It has more Champions League coaches than any other country.
LISBON — If you find José Mourinho hard to stomach, how about an army of “special ones?”
Since Mourinho’s run of success with the likes of Chelsea, FC Porto and Inter Milan, soccer coaches have become one of Portugal’s best exports.
China, Angola and the United Arab Emirates are among the most popular destinations, but not all are toiling away on soccer’s furthest frontiers.
For the second season running, Portugal has more coaches in Europe’s elite Champions League than any other nation.
There are 10 leading clubs into the 2015-16 competition, more than the combined total from Italy, Germany and England.
“Portuguese coaches have a vast tactical and strategic knowledge of the game — which makes them the best in the world,” says Jorge Jesus, who coached Lisbon’s Benfica to three Portuguese championships before switching in June to crosstown rivals Sporting.
Jesus can rival self-proclaimed “special one” Mourinho for modesty, but he may have a point — Portuguese coaches led teams to seven national championships on three continents last season.
…It’s an impressive record for a country of just 10 million whose national team has never won a major international trophy.
Besides Mourinho taking Chelsea to the top of the English Premiership and Jesus’ victory with Benfica, Portuguese-led clubs won the top leagues in Greece, Switzerland, Russia, Egypt and Mexico.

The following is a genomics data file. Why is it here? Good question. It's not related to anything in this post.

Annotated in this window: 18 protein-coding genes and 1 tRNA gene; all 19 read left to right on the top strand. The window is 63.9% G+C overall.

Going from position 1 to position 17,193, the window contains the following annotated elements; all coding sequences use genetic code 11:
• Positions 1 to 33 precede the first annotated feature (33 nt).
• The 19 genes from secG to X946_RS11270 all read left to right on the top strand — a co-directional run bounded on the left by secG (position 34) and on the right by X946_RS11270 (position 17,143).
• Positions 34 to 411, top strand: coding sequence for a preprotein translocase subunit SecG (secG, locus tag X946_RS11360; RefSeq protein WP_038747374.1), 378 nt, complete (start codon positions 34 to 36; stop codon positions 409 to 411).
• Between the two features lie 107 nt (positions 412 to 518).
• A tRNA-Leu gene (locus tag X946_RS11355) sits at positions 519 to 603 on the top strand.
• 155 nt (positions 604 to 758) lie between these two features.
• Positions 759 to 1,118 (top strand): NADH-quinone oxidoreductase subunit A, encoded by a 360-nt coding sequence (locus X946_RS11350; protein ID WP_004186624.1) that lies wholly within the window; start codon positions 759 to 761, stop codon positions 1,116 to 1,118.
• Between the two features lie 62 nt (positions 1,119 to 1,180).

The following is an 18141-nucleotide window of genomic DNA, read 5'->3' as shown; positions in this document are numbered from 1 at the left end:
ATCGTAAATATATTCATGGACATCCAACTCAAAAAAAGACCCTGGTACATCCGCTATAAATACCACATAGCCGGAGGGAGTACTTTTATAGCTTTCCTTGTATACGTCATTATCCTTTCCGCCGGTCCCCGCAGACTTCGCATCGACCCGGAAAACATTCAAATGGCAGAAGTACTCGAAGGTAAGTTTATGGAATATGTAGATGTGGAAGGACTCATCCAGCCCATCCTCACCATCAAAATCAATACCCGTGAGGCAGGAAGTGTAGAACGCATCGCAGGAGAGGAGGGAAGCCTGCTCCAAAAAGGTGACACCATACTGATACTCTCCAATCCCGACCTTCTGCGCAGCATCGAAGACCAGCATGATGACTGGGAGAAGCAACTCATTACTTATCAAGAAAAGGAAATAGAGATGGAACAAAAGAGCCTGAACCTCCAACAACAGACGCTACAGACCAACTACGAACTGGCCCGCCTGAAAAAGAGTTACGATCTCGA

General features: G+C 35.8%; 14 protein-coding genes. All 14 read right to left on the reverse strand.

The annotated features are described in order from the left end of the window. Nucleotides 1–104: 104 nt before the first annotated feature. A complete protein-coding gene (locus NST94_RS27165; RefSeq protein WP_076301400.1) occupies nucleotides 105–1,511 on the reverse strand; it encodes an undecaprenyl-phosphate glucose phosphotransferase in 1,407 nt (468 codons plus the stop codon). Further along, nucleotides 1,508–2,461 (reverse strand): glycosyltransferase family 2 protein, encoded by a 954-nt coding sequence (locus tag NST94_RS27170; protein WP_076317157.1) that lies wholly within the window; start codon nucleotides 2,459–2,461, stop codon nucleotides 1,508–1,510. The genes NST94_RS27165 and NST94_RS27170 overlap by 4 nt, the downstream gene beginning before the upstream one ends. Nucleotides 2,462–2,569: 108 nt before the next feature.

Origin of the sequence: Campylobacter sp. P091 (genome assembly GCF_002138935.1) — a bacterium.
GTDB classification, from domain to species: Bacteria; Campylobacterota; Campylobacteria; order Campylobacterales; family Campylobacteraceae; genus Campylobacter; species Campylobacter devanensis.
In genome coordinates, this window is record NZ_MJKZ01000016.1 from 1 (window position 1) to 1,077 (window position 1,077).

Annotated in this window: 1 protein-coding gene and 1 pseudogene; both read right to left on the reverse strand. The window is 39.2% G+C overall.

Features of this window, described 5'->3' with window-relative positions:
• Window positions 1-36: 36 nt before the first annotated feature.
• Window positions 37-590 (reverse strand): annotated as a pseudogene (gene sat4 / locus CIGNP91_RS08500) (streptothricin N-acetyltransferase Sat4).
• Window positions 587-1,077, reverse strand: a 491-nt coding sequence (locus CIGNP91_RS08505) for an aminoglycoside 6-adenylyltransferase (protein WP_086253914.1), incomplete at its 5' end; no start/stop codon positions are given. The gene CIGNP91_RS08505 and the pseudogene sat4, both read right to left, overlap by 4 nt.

Toni Oliveira just missed out. Tractor Sazi FC — coached by the former Benfica midfielder — failed to capture Iran’s Persian Gulf Pro League by just one point.
Despite that lapse, it’s an impressive record for a country of just 10 million whose national team has never won a major international trophy.
So what’s the secret in this surge of soccer success?
Local experts point to a cocktail of deeply engrained soccer culture, the country’s long tradition of producing adaptable emigrants and some fiendishly clever training techniques developed at top clubs and universities.
“Almost all these guys grew up with the game, they played since they were kids, went to games since they were kids,” says Mariana Cabral, a sports journalist with the weekly newspaper Expresso and a qualified soccer coach. “It’s a passion for them. Portuguese coaches don’t do this just as a profession.”
It’s hard to overestimate the role soccer plays here. Three of Portugal’s six best-selling dailies are sports papers dominated by soccer. With 270,000 fans paying their dues, Benfica has more members than any other soccer club in the world, according to a Brazilian study published in April. FC Porto also makes it into the top 10 with 125,000.
“We are a small country, but a country that adores football,” Cabral told POLITICO. “It doesn’t matter if you’re a man or a woman, young or old, football is a constant presence, part of the culture.”
Portugal is also a country with 20 percent of its citizens living abroad. That history of emigration also helps explain the success of overseas coaches, says José Pereira, president of the National Football Coaches Association.
“Portuguese coaches are like the Portuguese in general, they have a knack of adapting to new circumstances,” Pereira said in an interview. “We’re a country that has produced many emigrants and generally they are accepted wherever they go. They fit in well, they easily adapt to their surroundings.”